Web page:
Among families with children diagnosed with autism spectrum disorder, Johns Hopkins University researchers say they have found a link between chemical “marks” on DNA in the sperm of fathers and autistic traits in their 3-year-old children.
The research, reported April 27 in Molecular Psychiatry, adds to mounting evidence that the so-called epigenome influences the origins of autism spectrum disorder, a suite of developmental conditions that affects the brain and is marked by repetitive behaviors and problems with social communication. Epigenetic changes in DNA don’t alter the genetic code itself, but they disturb how the genetic code is “read” and used by the body.
The researchers caution that the study is in a small group of people — 45 fathers and 31 children — and the findings may or may not hold up in the general population. But, they say, if further research confirms their work, the epigenetic signs they identified could be potential markers for autism risk, and may help families secure early intervention for children with autistic traits.
“This research could also provide insight on genetic contributions to autism that are potentially being missed by gene sequencing analysis that only looks at direct DNA code,” says co-lead investigator Heather Volk, Ph.D., an associate professor of mental health at the Johns Hopkins Bloomberg School of Public Health and director of the Wendy Klag Center for Autism & Developmental Disabilities.
“Changes in the epigenome can be influenced by genes, the environment, or age, and the new research can show us more about how epigenetic changes in parents influence the health of children,” says co-lead investigator Andrew Feinberg, M.D., Bloomberg Distinguished Professor at the Johns Hopkins University School of Medicine, Whiting School of Engineering and Bloomberg School of Public Health. Feinberg pioneered studies in the 1980s that identified epigenetic changes that influence cancer development.
For the current study, the researchers focused on a type of epigenetic alteration called DNA methylation, in which certain chemical groups attach to areas of DNA that guide genes’ on/off switches. When methylation goes awry, certain genes are abnormally turned on or off, triggering problems in cell behavior.
“Since genetic changes in the DNA itself explain only a small fraction of autism, our study shows that it’s time to expand the study of sperm DNA methylation in fathers to see if that can help to identify autism risk and the impacted genes associated with it,” says senior research data analyst Jason Feinberg, who along with Rose Schrott, Ph.D., were first authors of the study.
The new Johns Hopkins study made use of data from participants already enrolled in a national study, the Early Autism Risk Longitudinal Investigation, which follows families in the U.S. that have children diagnosed with autism. The researchers used semen samples collected from men in the study around the time their partners were pregnant. The researchers also collected information from fathers and children such as their scores on the social responsiveness scale (SRS), a standard behavioral assessment for social anxiety used by many clinicians. Higher SRS scores indicate a more likely diagnosis of autism.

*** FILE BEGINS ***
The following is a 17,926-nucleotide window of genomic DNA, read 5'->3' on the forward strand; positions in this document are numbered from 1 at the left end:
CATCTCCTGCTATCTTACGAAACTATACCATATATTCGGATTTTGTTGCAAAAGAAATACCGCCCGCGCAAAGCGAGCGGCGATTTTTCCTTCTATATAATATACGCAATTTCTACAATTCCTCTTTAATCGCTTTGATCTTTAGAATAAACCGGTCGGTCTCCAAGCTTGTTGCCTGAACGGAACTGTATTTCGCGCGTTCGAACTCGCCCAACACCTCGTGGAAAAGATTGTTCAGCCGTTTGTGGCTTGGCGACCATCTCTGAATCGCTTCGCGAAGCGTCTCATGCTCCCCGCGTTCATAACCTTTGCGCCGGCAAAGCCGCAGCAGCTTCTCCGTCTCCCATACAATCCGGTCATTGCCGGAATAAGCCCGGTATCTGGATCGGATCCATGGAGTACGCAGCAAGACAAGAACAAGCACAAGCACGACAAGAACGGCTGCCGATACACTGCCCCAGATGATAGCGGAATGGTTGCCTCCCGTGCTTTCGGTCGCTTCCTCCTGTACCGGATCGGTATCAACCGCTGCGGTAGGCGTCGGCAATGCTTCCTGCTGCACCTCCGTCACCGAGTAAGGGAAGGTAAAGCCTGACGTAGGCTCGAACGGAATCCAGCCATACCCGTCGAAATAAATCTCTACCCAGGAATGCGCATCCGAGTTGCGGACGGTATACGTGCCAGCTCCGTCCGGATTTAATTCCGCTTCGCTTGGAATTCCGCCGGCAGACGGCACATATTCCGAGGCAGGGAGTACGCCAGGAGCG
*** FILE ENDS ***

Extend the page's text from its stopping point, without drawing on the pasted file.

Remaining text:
Some 80% of the 45 fathers and 31 children included in the current Johns Hopkins study identified as white and non-Hispanic, and all were between 28 and 51.2 years old.
In all the paternal sperm samples, the researchers found 94 regions of differential DNA methylation that were statistically significant in their association with a child’s high scores on the SRS scale, indicating a likelihood of autistic traits. None of the fathers had a diagnosis of autism spectrum disorder. Among the 94 differentially methylated regions, 14 of those regions overlapped with genes that control synapses, or connections between neurons, the development of new neurons in the brain and brain cell maturation. Another 14 regions of differential methylation were found in genes previously linked to autism.
In four areas of differential sperm methylation that showed the most significant correlation with high SRS scores in children, the researchers found between 5.5% and 8% difference in methylation levels among children with the highest and lowest SRS scores. Some 22 of the differentially methylated regions in paternal sperm that were highly associated with high SRS scores in their children were also found to be differentially methylated in postmortem brain tissue of people with autism gathered in separate studies.
The Johns Hopkins researchers say that it’s important that their study examined sperm samples taken during pregnancy to ensure they identified methylation levels that likely influenced autistic traits.
The researchers say their results need to be replicated in a larger group of families who have autistic children, as well as the general population.
Members of the Johns Hopkins team have been awarded and filed for patents related to methods for identifying epigenetic patterns linked to autism risk.
The Centers for Disease Control and Prevention estimates that 1 in 36 children in the U.S. have been identified with autism spectrum disorder.
Other researchers who contributed to the study include Christine Ladd-Acosta, Ph.D., of the Johns Hopkins Bloomberg School of Public Health; Craig Newschaffer, Ph.D., of Pennsylvania State University; Irva Hertz-Picciotto, Ph.D., of the University of California, Davis; Lisa Croen, Ph.D., of Kaiser Permanente; and M. Daniele Fallin, Ph.D., of Emory University.
This research was supported by the National Institutes of Health (R01ES017646, R01ES016443, R24ES030893, R01ES023780, R01ES023780-04S01) and Autism Speaks.